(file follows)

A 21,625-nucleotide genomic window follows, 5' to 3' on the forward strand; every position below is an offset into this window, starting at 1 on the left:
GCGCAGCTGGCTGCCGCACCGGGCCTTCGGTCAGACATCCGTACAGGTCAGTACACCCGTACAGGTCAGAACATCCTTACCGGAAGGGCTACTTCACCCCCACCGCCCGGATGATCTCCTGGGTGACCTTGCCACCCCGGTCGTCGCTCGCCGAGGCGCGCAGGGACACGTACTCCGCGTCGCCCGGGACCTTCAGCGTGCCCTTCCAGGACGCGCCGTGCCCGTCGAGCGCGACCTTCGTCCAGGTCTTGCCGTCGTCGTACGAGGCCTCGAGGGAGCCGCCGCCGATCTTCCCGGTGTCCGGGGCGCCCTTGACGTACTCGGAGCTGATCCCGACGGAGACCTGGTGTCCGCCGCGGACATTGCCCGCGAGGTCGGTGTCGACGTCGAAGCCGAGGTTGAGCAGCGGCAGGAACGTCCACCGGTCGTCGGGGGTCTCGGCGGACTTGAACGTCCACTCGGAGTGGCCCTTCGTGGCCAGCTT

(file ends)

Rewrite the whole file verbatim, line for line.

A 21,625-nucleotide genomic window follows, 5' to 3' on the forward strand; every position below is an offset into this window, starting at 1 on the left:
GCGCAGCTGGCTGCCGCACCGGGCCTTCGGTCAGACATCCGTACAGGTCAGTACACCCGTACAGGTCAGAACATCCTTACCGGAAGGGCTACTTCACCCCCACCGCCCGGATGATCTCCTGGGTGACCTTGCCACCCCGGTCGTCGCTCGCCGAGGCGCGCAGGGACACGTACTCCGCGTCGCCCGGGACCTTCAGCGTGCCCTTCCAGGACGCGCCGTGCCCGTCGAGCGCGACCTTCGTCCAGGTCTTGCCGTCGTCGTACGAGGCCTCGAGGGAGCCGCCGCCGATCTTCCCGGTGTCCGGGGCGCCCTTGACGTACTCGGAGCTGATCCCGACGGAGACCTGGTGTCCGCCGCGGACATTGCCCGCGAGGTCGGTGTCGACGTCGAAGCCGAGGTTGAGCAGCGGCAGGAACGTCCACCGGTCGTCGGGGGTCTCGGCGGACTTGAACGTCCACTCGGAGTGGCCCTTCGTGGCCAGCTT